Let's try a real diary this time. What the hell. It's late at night, I'm tired, and the truth might set us free. Or bore us straight to hell. In any case, here, with occasional interpretive asides, are the straight goods about my glamorous show-business life.
9:00 a.m.: Woke up alone. Was not surprised. Urine stream healthy. (I'll be 60 in June and am increasingly delighted by such observations.) The big choice of the morning: Raisin Bran or Grape-nuts. Went with the Raisin Bran. Grape-nuts take time to soften to the proper consistency. Put on a CD: Yo-Yo Ma and Emanuel Ax playing Beethoven Sonatas. A little heavy for the hour, but my day ends with Eugene O'Neill so I might as well jump right in.
9:30: Opened the blinds on the bedroom window of my basement/garden apartment. A Samuel Becket-like desolation greets me. My friend and landlord, Jonathan, has been working on this garden for several years now. He managed to progress to the point of spreading a ton of sand as a bed for a brick patio but has since been unable to make a choice of the kind of brick to use, and the "garden," as we still hopefully call it, has languished once again, becoming, instead, one of New York's largest cat boxes.
10:00: The Monday-morning phone calls. I've made a list over the weekend of the people I must call, but for the life of me I can't see what's so important now. The agent George Lane. Can I commit to doing a play next spring? Next Spring?! 2001? How can I do that? I get out of breath just thinking about next spring. Did I know a play I was working on had been sold to HBO and that I haven't been included in the deal? What else is new? Set up house seats for friends for Moon. (Sometimes friends come expecting to have got free tickets and get a nasty shock. I can get only good seats, not free seats. Remember that, now.)
11:00: Auditions for Proof, a play by David Auburn, a talented young man recently out of Juilliard. At Manhattan Theatre Club. We see good actors. I've never liked the audition process. Maybe because I used to act and hated having to walk into a room and sell myself as a character. So I empathize.
Not that my empathy is apparent to the auditionee. I don't say much, either before or after the audition. I'm shy and have no bedside manner. And to top it off, I'm possessed of an aspect of disapproval. I don't disapprove, of course, but I look as though I do because that's just the way my features fall together so ... well, I suppose I frighten actors.
Get it over with, I think. Quick. Painful but quick. And if the actors can get past my stern regard and still make an impact, maybe they know what they're doing. I usually don't work much with actors at the audition, asking them to try other approaches, because they either seem possible to me or they don't, and I'd rather not prolong the agony. So actors find themselves in and out very quickly and the casting staff finds itself with a lot of time on its hands.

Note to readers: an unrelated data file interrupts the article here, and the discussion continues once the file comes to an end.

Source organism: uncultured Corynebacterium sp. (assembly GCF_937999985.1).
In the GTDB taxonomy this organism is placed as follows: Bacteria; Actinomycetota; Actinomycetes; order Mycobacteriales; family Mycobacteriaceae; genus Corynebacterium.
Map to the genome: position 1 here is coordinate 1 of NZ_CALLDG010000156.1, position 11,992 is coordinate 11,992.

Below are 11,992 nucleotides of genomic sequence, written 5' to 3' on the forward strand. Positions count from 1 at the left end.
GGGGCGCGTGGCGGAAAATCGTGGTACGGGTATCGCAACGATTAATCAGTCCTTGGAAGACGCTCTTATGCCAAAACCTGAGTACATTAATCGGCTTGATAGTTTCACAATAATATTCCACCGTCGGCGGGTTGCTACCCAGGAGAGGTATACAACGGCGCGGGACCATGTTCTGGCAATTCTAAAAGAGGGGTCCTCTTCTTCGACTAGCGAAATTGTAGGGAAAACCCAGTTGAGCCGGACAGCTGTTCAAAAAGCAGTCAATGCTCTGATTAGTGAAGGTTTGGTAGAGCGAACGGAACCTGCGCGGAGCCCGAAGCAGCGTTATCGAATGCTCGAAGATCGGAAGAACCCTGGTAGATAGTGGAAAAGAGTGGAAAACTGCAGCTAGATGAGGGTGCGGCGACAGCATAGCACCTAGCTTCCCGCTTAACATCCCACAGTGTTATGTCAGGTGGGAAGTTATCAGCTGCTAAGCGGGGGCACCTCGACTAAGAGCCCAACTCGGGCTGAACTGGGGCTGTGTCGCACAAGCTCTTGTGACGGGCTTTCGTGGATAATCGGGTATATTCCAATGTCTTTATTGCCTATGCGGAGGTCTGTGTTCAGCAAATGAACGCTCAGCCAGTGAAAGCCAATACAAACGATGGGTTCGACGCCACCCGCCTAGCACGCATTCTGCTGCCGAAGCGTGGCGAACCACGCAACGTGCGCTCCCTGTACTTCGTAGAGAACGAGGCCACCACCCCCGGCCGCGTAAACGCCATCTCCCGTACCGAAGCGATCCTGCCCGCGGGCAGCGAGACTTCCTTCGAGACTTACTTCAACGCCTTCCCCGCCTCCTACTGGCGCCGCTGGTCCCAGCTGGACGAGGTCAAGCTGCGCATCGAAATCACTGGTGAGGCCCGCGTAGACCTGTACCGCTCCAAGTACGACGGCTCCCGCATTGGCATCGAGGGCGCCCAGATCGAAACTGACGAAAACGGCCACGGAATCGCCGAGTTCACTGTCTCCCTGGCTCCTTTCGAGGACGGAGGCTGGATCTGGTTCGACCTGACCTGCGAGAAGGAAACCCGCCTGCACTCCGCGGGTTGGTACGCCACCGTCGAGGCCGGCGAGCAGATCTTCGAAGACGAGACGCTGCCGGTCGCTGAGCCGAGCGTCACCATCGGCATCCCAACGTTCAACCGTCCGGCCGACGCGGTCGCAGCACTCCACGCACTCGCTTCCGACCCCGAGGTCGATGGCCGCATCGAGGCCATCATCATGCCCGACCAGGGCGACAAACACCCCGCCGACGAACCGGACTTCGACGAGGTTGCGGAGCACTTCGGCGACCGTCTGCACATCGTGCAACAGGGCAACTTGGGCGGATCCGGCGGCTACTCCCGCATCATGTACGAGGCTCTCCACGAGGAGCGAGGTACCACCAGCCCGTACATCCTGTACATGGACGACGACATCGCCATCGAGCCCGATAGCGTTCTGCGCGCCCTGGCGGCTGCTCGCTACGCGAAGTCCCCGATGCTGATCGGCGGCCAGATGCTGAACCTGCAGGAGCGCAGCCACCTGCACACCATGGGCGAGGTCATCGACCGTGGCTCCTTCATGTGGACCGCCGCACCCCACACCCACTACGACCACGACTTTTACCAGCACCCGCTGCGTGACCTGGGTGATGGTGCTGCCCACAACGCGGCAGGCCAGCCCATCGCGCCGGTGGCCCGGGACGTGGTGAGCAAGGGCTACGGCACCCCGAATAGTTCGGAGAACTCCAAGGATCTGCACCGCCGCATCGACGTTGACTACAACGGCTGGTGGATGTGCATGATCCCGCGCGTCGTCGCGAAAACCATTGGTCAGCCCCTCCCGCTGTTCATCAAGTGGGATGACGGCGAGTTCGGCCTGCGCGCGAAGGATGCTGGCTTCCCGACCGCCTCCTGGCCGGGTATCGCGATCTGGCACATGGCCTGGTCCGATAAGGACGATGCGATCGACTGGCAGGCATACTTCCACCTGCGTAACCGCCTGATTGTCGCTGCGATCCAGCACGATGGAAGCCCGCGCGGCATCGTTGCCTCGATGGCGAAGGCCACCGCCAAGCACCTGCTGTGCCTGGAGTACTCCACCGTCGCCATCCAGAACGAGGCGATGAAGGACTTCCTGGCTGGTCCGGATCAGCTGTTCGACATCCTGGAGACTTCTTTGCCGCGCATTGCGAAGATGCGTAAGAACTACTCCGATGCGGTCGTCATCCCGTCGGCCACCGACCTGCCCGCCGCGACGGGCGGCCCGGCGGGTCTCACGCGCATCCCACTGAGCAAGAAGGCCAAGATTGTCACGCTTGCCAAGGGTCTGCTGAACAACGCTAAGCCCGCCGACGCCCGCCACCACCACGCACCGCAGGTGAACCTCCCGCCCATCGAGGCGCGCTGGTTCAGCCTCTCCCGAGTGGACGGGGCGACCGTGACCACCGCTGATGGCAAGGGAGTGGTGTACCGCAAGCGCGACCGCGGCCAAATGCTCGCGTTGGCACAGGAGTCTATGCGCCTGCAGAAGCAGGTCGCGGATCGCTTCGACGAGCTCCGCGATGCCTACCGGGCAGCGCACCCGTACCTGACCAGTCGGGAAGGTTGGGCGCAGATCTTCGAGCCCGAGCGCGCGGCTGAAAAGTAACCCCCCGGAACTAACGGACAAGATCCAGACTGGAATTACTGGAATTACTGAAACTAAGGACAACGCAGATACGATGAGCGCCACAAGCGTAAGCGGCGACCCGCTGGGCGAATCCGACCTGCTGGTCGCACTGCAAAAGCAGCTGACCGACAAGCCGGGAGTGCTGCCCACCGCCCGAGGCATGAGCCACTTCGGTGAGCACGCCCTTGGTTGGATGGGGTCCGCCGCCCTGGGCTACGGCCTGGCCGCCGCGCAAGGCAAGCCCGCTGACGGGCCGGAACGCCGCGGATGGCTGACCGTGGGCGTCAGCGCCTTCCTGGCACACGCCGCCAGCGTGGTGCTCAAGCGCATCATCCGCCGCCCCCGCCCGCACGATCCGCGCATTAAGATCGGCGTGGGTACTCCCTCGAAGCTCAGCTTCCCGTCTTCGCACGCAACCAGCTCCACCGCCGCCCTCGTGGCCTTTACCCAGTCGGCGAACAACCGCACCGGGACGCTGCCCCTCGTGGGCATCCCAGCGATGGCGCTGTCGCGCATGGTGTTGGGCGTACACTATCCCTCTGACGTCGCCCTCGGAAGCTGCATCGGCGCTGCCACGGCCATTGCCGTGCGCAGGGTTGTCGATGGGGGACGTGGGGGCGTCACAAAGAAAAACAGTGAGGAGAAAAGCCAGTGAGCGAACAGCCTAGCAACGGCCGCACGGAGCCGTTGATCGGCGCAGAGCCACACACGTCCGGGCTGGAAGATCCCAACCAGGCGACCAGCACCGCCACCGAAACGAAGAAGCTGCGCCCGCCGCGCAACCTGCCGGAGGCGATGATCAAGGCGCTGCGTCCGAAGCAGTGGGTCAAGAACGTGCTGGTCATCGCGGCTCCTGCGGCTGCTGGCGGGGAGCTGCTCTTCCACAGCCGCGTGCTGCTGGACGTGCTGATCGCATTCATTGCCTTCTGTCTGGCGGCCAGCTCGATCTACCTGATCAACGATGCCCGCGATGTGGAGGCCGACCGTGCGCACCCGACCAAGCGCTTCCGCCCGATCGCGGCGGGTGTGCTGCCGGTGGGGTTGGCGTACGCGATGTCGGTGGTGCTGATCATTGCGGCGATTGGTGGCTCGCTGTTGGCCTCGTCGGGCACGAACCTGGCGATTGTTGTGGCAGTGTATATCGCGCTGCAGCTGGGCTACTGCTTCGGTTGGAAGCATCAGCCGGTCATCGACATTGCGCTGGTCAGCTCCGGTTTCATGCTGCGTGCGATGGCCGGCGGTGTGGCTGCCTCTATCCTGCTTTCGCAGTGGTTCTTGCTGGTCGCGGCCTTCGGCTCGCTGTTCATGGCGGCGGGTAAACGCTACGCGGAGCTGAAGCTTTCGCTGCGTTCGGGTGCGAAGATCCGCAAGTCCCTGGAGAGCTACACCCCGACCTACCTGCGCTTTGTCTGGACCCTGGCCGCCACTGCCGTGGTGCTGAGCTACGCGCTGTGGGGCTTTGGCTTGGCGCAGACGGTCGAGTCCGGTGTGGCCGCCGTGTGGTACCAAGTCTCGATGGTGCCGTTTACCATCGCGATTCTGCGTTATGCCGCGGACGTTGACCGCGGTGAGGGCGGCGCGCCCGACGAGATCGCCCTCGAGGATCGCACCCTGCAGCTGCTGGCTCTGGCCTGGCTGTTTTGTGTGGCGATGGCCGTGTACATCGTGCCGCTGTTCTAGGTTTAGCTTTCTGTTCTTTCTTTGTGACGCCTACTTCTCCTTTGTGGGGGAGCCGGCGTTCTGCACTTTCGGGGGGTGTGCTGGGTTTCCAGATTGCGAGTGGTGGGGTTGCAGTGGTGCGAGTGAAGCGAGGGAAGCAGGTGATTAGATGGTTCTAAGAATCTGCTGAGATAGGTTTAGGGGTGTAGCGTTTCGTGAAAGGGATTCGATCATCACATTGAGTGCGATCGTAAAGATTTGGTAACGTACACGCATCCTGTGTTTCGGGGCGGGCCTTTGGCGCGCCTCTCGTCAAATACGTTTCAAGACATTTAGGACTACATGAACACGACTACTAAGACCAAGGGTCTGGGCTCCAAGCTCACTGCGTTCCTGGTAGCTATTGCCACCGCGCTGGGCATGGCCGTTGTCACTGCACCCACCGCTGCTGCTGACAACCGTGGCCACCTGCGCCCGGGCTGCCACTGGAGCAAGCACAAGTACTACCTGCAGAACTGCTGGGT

If I'm interested in someone or if the playwright is interested, they are asked to return for a callback session. We called back a number of actors today. Good, honest players who seemed to connect with the material. Fingers crossed.
5:00 p.m.: A meeting with set designer John Lee Beatty on another play, Spinning Into Butter, by Rebecca Gilman. To be produced by Lincoln Center Theater in the summer. We sat in the theater and talked about where things should go. The play takes place in an office in a New England college. John Lee said, "What do I do so it won't look boring?" He always gets right to the point. I was at a bit of a loss. "Windows?" I said. "Oh!" he said, surprised. But he always acts surprised by even the dullest idea. He's very nice. "Maybe it should be a very tall room," he said. "How tall?" "16 feet." "That's tall. Do they have rooms that tall in New England?" "Victorian rooms are tall." "But Victorian doesn't give you the typical New England school." And so it went for an hour or so. I don't know what initial design meetings are like for other directors, but this is par for the course for me. And at the end we agree to meet again soon since neither of us knows what the hell we're doing.
6:00: Made a curry with brown rice, broccoli rabe, cashews, and currants. Delicious. The only true satisfaction of the day.
9:00: Went to the gym. Crunch Gym, right down the block. The damn place was full, for God's sake. I felt terrible for all of us. I watched a million-dollar prize show on television as I ran on a machine. The big difference between the shows I remember as a kid and what I saw tonight is that to win now, you have to be pretty stupid. They ask you questions about the names of characters in sitcoms or the titles of Danielle Steel's books. I felt very proud not to be able to answer a single question.
11:00: A half-pint of Ben and Jerry's Chocolate Fudge Ice Cream. I deserve it, damn it.